Eurozone Q4 GDP: Flat print with weak details, supporting earlier rather later rate cuts

  • 30 Enero 2024 (5 min read)

Key points:

  • Eurozone GDP growth was flat in Q4 23 coming in between ours and market expectation.
  • 2023 GDP rose by a meagre 0.5% in line with our long held below consensus view. Carry over and forward looking indicators suggest no meaningful change of course this year (AXA IM: 0.3%).
  • While situation differs significantly across countries, expenditure details point to adverse momentum in domestic demand.
  • Latest data points to downside GDP revisions in March by ECB staff. Upcoming inflation prints will be crucial to pin down the start of ECB easing cycle – our baseline remains for June, but today’s print confirms April is definitely on the cards. 

Eurozone Q4 GDP growth was flat, coming between our forecast (AXA IM: 0.1% q/q) and consensus (-0.1% q/q). The last quarter of the year generated little surprise, confirming our baseline of broad stagnation, all the more so since we had flagged downside risks to our Q4 GDP forecast. All in all, euro area GDP grewby 0.5% in 2023 in line with long held below consensus view, much weaker than the US (2.5%).

At the country level, Spain topped again the large four euro area economies growing by 0.6% q/q, generating a significant upside surprise (AXA IM and consensus: 0.2% q/q). Italy finished the year on a positive note with GDP growing by 0.2% (AXA IM: 0.1% q/q, consensus: 0.0% q/q). Meanwhile, France growth was flat for a second quarter in a row, and Germany entered a technical recession with its GDP falling for a second consecutive quarter (-0.3% q/q after -0.1% q/q). Across all released economies, Portugal was top of the class in Q4, more than offsetting a small Q3 GDP contraction with a 0.8% q/q boost in Q4.

Domestic demand faltering. The quick Destatis press release highlights a marked decline in Germany gross capital formation across construction and machinery and equipment. Likewise, Italy’s press release mentioned a negative contribution from domestic demand. Thus, the slight headline uptick was underpinned by net exports. A similar story took place in France, with net trade contributing +1.2pp, while both private consumption and investment fell by 0.1% q/q and 0.7% q/q respectively. Even in Spain which significantly surprised expectations, household consumption growth was weaker than in the previous two quarters and investment fell for a second consecutive quarter.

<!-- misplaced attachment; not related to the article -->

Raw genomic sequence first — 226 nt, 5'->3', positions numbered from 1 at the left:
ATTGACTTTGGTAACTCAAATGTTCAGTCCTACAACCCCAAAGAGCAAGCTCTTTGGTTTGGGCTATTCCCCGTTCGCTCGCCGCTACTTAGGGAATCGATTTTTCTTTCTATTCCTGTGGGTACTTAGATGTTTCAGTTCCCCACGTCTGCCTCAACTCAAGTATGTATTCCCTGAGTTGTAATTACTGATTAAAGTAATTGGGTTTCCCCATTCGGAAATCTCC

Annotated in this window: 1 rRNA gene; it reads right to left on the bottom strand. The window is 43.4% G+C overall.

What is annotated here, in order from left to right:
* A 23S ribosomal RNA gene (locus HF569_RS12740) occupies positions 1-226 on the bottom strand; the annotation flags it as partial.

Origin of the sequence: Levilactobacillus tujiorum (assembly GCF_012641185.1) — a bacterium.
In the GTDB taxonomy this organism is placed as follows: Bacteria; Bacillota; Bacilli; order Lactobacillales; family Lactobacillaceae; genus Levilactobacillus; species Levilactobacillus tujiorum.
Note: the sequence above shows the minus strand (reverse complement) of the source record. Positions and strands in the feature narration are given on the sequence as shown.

We maintain our below consensus view of anaemic growth performance this year. Critically, euro area inflation almost halved in Q4 23, and we thought private consumption could have been stronger, amid continued resilience in the labour market. Yet today’s print makes it clear that (past) monetary tightening is the overwhelming downward force. In the context of uninspiring business and consumer confidence, we maintain our below consensus /ECB staff GDP forecast foreseeing little sequential growth this year consistent with 2024 GDP growth at 0.3% (consensus: 0.5%, ECB: 0.8%)  - 2024 carry over is 0.0% (assuming flat growth all quarters of 2024).

Finally, during last week’s press conference, ECB President Lagarde mentioned that Q4 GDP was likely to be flat, in line with today’s outcome, though lower than December’s ECB staff forecast (0.1% q/q). Continued uninspiring business and consumer confidence, recent spike in oil prices are all conducive of downward revisions in March which would support the ECB (more) dovish narrative, towards its first rate cut in Q2. We argued in the wake of last week’s meeting that a rate cut in April can no longer be excluded, though June remaining our baseline. Today’s data reinforce the view that rate cuts rather sooner than later are warranted. Upcoming inflation prints will be crucial in pinning down the exact start of ECB’s easing cycle. April is definitely on the cards.


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